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China sentences another Tibetan environmentalist

by Staff Writers
Beijing (AFP) July 4, 2010
A leading Tibetan environmentalist has been jailed for subversion, the third such verdict amid an apparent crackdown on intellectuals in the Himalayan region, activists said Sunday.

Rinchen Samdrup, 44, was sentenced to five years in prison on Saturday for attempting to incite subversion by a court in Tibet's Chamdo region, poet and rights activist Woeser said on her blog.

The verdict comes after his brother Karma Samdrup, 42, a noted art and antique collector and philanthropist, was sentenced by a court in neighbouring Xinjiang late last month to 15 years for "grave-robbing".

"These sentences are causing fear among a lot of Tibetan intellectuals," Woeser told AFP while declining to comment further on the verdict due to concerns over possible government reprisals.

Karma Samdrup's wife confirmed the sentence on her Twitter account.

Xia Jun, Rinchen's lawyer, was unreachable Sunday by telephone, while phones at the Chamdo intermediate court went unanswered.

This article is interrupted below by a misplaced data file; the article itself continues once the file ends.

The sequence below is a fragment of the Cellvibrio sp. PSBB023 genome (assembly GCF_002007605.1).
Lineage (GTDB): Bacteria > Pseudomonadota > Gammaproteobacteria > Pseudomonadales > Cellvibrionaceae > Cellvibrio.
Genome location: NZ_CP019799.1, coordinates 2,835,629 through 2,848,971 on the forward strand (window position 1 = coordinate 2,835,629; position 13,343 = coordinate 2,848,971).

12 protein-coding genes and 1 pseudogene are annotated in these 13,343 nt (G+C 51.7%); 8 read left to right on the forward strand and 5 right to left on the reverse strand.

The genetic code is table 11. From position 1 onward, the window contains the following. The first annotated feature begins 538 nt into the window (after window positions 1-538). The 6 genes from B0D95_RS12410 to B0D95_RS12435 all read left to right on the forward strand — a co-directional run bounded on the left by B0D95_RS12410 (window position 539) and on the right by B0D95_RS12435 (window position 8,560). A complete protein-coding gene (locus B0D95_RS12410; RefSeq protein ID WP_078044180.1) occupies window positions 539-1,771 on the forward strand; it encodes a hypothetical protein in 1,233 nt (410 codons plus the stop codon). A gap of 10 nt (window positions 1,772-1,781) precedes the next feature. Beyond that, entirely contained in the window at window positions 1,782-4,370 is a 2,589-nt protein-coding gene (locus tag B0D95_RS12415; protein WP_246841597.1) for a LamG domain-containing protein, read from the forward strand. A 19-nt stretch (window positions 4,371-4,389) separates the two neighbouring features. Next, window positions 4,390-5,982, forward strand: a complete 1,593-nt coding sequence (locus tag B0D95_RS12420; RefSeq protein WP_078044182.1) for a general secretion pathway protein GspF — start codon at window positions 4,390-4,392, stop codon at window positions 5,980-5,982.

Chinese authorities have been accused of heavy handed measures against alleged "separatist" forces in the Himalayan regions since violent anti-Chinese riots erupted in Lhasa in April 2008 and spread to other parts of Tibetan inhabited regions.

Late last year, Chime Namgyal, Rinchen Samdrup's younger brother, was sentenced to 21 months of "re-education through labour" for endangering state security, the London-based International Campaign For Tibet said in a statement on Saturday.

The two brothers ran the "Snowlands Great Rivers Environmental Protection Association".

"The case against Rinchen Samdrup is part of a larger case against his two brothers, two cousins, and other relatives and supporters and stands as a major case in which prominent Tibetans have been targeted and imprisoned despite no evidence of political activities," the statement said.

The brothers had previously been praised by Chinese authorities and the state media for their environmental work, it added.

According to Human Rights Watch, the brothers were arrested after attempting to highlight environmental abuses by local officials in Tibet.

The New York-based group has expressed concern over the "increasing vulnerability of important cultural and entrepreneurial Tibetan figures to politically motivated arrests and prosecutions".

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